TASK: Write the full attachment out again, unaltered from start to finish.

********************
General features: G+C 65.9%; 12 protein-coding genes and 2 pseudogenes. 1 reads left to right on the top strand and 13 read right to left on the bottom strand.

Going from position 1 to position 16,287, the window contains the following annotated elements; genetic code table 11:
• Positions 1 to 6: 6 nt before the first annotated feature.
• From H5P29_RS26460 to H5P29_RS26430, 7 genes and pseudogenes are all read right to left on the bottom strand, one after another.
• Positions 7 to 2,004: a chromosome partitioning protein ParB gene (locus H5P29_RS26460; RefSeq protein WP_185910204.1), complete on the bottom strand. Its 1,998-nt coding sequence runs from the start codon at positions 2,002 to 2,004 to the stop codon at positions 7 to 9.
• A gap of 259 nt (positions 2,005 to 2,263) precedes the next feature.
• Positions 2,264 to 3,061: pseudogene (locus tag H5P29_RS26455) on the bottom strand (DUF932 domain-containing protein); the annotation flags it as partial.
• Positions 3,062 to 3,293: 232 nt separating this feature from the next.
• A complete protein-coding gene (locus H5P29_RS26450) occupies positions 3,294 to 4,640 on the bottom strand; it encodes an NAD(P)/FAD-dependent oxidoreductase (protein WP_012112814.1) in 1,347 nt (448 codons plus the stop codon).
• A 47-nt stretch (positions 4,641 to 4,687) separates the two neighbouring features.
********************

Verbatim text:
General features: G+C 65.9%; 12 protein-coding genes and 2 pseudogenes. 1 reads left to right on the top strand and 13 read right to left on the bottom strand.

Going from position 1 to position 16,287, the window contains the following annotated elements; genetic code table 11:
• Positions 1 to 6: 6 nt before the first annotated feature.
• From H5P29_RS26460 to H5P29_RS26430, 7 genes and pseudogenes are all read right to left on the bottom strand, one after another.
• Positions 7 to 2,004: a chromosome partitioning protein ParB gene (locus H5P29_RS26460; RefSeq protein WP_185910204.1), complete on the bottom strand. Its 1,998-nt coding sequence runs from the start codon at positions 2,002 to 2,004 to the stop codon at positions 7 to 9.
• A gap of 259 nt (positions 2,005 to 2,263) precedes the next feature.
• Positions 2,264 to 3,061: pseudogene (locus tag H5P29_RS26455) on the bottom strand (DUF932 domain-containing protein); the annotation flags it as partial.
• Positions 3,062 to 3,293: 232 nt separating this feature from the next.
• A complete protein-coding gene (locus H5P29_RS26450) occupies positions 3,294 to 4,640 on the bottom strand; it encodes an NAD(P)/FAD-dependent oxidoreductase (protein WP_012112814.1) in 1,347 nt (448 codons plus the stop codon).
• A 47-nt stretch (positions 4,641 to 4,687) separates the two neighbouring features.